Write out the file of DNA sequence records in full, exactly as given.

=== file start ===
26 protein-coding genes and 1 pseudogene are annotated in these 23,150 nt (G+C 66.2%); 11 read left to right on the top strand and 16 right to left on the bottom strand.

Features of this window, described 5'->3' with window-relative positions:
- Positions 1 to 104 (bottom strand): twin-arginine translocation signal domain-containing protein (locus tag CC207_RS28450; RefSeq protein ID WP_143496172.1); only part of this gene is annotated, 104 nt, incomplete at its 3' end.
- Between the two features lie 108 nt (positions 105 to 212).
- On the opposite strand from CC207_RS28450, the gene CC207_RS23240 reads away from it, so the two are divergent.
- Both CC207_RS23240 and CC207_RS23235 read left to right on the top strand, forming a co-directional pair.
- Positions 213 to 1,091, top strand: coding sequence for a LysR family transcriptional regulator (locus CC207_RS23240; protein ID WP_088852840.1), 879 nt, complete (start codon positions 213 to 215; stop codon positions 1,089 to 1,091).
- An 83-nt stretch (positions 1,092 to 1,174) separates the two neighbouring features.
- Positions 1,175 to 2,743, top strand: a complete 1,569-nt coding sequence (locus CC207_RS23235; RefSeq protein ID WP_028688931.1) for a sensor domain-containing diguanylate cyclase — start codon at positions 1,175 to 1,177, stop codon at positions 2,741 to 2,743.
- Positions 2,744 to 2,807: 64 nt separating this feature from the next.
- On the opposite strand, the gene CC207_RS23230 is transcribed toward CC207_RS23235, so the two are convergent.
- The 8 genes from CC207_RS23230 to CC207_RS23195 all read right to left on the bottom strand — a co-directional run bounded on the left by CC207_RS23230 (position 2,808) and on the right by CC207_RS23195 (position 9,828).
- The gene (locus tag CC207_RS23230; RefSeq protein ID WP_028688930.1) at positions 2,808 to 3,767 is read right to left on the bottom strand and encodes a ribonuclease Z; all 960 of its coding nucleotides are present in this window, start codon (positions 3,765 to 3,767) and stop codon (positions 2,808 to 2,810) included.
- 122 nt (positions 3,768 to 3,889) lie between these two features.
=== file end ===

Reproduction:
26 protein-coding genes and 1 pseudogene are annotated in these 23,150 nt (G+C 66.2%); 11 read left to right on the top strand and 16 right to left on the bottom strand.

Features of this window, described 5'->3' with window-relative positions:
- Positions 1 to 104 (bottom strand): twin-arginine translocation signal domain-containing protein (locus tag CC207_RS28450; RefSeq protein ID WP_143496172.1); only part of this gene is annotated, 104 nt, incomplete at its 3' end.
- Between the two features lie 108 nt (positions 105 to 212).
- On the opposite strand from CC207_RS28450, the gene CC207_RS23240 reads away from it, so the two are divergent.
- Both CC207_RS23240 and CC207_RS23235 read left to right on the top strand, forming a co-directional pair.
- Positions 213 to 1,091, top strand: coding sequence for a LysR family transcriptional regulator (locus CC207_RS23240; protein ID WP_088852840.1), 879 nt, complete (start codon positions 213 to 215; stop codon positions 1,089 to 1,091).
- An 83-nt stretch (positions 1,092 to 1,174) separates the two neighbouring features.
- Positions 1,175 to 2,743, top strand: a complete 1,569-nt coding sequence (locus CC207_RS23235; RefSeq protein ID WP_028688931.1) for a sensor domain-containing diguanylate cyclase — start codon at positions 1,175 to 1,177, stop codon at positions 2,741 to 2,743.
- Positions 2,744 to 2,807: 64 nt separating this feature from the next.
- On the opposite strand, the gene CC207_RS23230 is transcribed toward CC207_RS23235, so the two are convergent.
- The 8 genes from CC207_RS23230 to CC207_RS23195 all read right to left on the bottom strand — a co-directional run bounded on the left by CC207_RS23230 (position 2,808) and on the right by CC207_RS23195 (position 9,828).
- The gene (locus tag CC207_RS23230; RefSeq protein ID WP_028688930.1) at positions 2,808 to 3,767 is read right to left on the bottom strand and encodes a ribonuclease Z; all 960 of its coding nucleotides are present in this window, start codon (positions 3,765 to 3,767) and stop codon (positions 2,808 to 2,810) included.
- 122 nt (positions 3,768 to 3,889) lie between these two features.